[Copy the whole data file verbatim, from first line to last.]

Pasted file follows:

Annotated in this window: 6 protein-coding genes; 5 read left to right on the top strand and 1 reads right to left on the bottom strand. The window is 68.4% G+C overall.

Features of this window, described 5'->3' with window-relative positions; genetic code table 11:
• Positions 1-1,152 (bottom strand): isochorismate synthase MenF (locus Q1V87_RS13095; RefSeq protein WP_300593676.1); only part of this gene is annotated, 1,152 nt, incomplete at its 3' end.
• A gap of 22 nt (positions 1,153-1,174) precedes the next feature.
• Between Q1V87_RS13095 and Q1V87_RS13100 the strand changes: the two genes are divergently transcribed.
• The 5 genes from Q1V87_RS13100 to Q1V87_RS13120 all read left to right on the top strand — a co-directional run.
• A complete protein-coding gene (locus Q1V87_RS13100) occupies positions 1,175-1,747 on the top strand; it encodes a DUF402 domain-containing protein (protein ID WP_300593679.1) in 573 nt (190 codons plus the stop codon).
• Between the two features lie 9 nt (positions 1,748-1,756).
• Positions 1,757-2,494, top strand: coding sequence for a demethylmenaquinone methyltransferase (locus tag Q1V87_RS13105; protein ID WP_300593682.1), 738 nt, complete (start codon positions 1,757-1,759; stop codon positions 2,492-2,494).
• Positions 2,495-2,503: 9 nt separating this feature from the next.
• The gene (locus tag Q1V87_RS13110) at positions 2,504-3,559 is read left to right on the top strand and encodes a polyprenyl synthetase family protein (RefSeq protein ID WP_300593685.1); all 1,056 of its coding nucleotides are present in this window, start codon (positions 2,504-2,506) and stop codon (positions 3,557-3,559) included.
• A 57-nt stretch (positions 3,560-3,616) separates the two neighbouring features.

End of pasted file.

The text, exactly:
Annotated in this window: 6 protein-coding genes; 5 read left to right on the top strand and 1 reads right to left on the bottom strand. The window is 68.4% G+C overall.

Features of this window, described 5'->3' with window-relative positions; genetic code table 11:
• Positions 1-1,152 (bottom strand): isochorismate synthase MenF (locus Q1V87_RS13095; RefSeq protein WP_300593676.1); only part of this gene is annotated, 1,152 nt, incomplete at its 3' end.
• A gap of 22 nt (positions 1,153-1,174) precedes the next feature.
• Between Q1V87_RS13095 and Q1V87_RS13100 the strand changes: the two genes are divergently transcribed.
• The 5 genes from Q1V87_RS13100 to Q1V87_RS13120 all read left to right on the top strand — a co-directional run.
• A complete protein-coding gene (locus Q1V87_RS13100) occupies positions 1,175-1,747 on the top strand; it encodes a DUF402 domain-containing protein (protein ID WP_300593679.1) in 573 nt (190 codons plus the stop codon).
• Between the two features lie 9 nt (positions 1,748-1,756).
• Positions 1,757-2,494, top strand: coding sequence for a demethylmenaquinone methyltransferase (locus tag Q1V87_RS13105; protein ID WP_300593682.1), 738 nt, complete (start codon positions 1,757-1,759; stop codon positions 2,492-2,494).
• Positions 2,495-2,503: 9 nt separating this feature from the next.
• The gene (locus tag Q1V87_RS13110) at positions 2,504-3,559 is read left to right on the top strand and encodes a polyprenyl synthetase family protein (RefSeq protein ID WP_300593685.1); all 1,056 of its coding nucleotides are present in this window, start codon (positions 2,504-2,506) and stop codon (positions 3,557-3,559) included.
• A 57-nt stretch (positions 3,560-3,616) separates the two neighbouring features.